(March 19, 2014) -- Meet Barbara Kennedy. This Harley-riding, adventurous engineering junior is the president of the UTSA Society of Women Engineers (SWE).
Her philosophy on women in engineering: "When you ask girls what they want to be when they grow up, lots of them say supermodel or actress, and that's OK. Girly-ness is OK, even in engineering. But, it's also important for girls to play in the dirt. Part of the problem is that girls don't grow up knowing what engineering is. It's problem solving… and girls are good at that."
Two things Kennedy has always known about herself is that she loves problem solving and she is a natural-born leader.
At age 22, she was managing a horse ranch in Northern California that specialized in long-distance horse racing and luxury vacation rides. In 2010, she took a job in Ireland managing a company that led world visitors on daily pony trekking rides.
After her yearlong gig in Ireland, Kennedy was ready to go back to school. She had tried business at UTSA in 2005, and it didn't click. However, she loved math, so she re-applied to UTSA in 2011 as an engineering major. This time it clicked.
"Honestly, SWE has been a game-changer for me," she said. "In engineering, you need to surround yourself with other engineers for support. The young women of SWE have given me that support."
Kennedy's level of dedication to SWE has produced tangible results. After volunteering close to 40 hours per week for several months at the beginning of her term in August, the organization now has at least 60 active members, many of whom are dynamic freshmen and sophomores eager to keep up the momentum.
Just in the last month, the young women of SWE helped organize a Women in Engineering Luncheon, partnered with Girls Inc. to host an afternoon of exciting problem-solving challenges for young girls in San Antonio, and participated in Introduce a Girl to Engineering Day in conjunction with UT Austin.
Through SWE, Kennedy has discovered a true passion for inspiring other young women to explore the exciting and innovative life they could lead with a degree in engineering, where the only limit is one's imagination.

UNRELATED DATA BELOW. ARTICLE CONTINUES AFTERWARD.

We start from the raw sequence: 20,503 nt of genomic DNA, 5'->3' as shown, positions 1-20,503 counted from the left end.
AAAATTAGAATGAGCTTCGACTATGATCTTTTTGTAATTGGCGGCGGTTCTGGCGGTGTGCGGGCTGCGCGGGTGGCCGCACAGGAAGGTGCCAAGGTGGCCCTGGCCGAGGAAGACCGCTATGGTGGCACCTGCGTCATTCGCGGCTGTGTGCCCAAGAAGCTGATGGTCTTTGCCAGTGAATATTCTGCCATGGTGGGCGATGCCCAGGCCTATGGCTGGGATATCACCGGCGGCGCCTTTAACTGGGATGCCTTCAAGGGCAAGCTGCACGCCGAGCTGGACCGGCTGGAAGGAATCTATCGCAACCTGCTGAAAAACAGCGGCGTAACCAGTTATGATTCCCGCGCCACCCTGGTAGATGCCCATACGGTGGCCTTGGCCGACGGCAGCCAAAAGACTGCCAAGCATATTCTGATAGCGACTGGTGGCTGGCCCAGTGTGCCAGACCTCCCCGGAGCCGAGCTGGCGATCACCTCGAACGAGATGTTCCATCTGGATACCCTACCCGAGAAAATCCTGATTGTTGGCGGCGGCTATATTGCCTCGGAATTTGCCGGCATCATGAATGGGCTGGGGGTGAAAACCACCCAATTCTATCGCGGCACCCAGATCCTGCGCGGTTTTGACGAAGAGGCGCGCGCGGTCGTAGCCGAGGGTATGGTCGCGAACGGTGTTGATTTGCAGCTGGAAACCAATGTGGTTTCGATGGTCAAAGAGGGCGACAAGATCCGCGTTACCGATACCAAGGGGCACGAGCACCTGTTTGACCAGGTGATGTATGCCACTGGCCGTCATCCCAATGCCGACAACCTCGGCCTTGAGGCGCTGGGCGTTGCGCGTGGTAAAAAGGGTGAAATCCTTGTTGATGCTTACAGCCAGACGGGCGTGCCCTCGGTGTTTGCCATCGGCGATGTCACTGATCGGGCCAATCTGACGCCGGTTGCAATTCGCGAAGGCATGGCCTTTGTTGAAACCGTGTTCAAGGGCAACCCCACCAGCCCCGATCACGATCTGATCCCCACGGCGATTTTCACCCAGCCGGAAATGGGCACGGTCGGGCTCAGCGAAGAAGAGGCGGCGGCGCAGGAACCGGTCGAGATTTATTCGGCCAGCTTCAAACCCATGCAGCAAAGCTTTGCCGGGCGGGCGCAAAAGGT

Interested in joining or supporting SWE? Email firstname.lastname@example.org.
Do you know someone at UTSA who is achieving great things? Email us at email@example.com, so we might consider your submission for an upcoming installment of Meet a Roadrunner.
UTSA prides itself on giving students a well-rounded education. Combining a top-tier academic program with opportunities for personal growth prepares students to compete in a global economy. And that's not all. They learn to be informed and engaged citizens as well. At the heart of that academic program is an award-winning core curriculum.
For four consecutive years, UTSA has received an A-rating from the American Council of Trustees and Alumni for the caliber of its core curriculum. According to ACTA, UTSA requires its students to take six of the seven courses deemed "crucial" to a well-rounded education: composition, literature, U.S. government or history, economics, mathematics and science. Only a handful of other institutions in the U.S. are giving students these tools, which are needed to succeed in careers and the community.
Did you know? UTSA is one of only three Texas institutions and 23 in the United States to receive the highest rating for its core curriculum in the 2014-2015 edition of the ACTA's "What Will They Learn?" report.
This exhibit includes prints by 25 Latino and Latina artists who worked in collaboration with a master printer in the print studio at the UTSA Department of Art and Art History. It runs through Oct. 12.
Downtown Campus Art Gallery, Durango Building Room 1.122, Downtown Campus
This book talk will feature a presentation by the book’s co-editors Anne-Marie Núñez, ELPS associate professor, Sylvia Hurtado, professor at the University of California Los Angeles, and Emily Calderón Galdeano, director of research for Excelencia in Education.
Buena Vista Theater (BV 1.326), Downtown Campus
As part of National Recovery Month, a panel of substance abuse practitioners and members of the recovery community will discuss issues related to substance abuse treatment and recovery.
Durango Building 1.124 (DB 1.124), Downtown Campus
Love of theater, history leads Lee grad to pursue anthropology degree
The University of Texas at San Antonio is dedicated to the advancement of knowledge through research and discovery, teaching and learning, community engagement and public service. As an institution of access and excellence, UTSA embraces multicultural traditions and serves as a center for intellectual and creative resources as well as a catalyst for socioeconomic development and the commercialization of intellectual property - for Texas, the nation and the world.
To be a premier public research university, providing access to educational excellence and preparing citizen leaders for the global environment.
We encourage an environment of dialogue and discovery, where integrity, excellence, inclusiveness, respect, collaboration and innovation are fostered.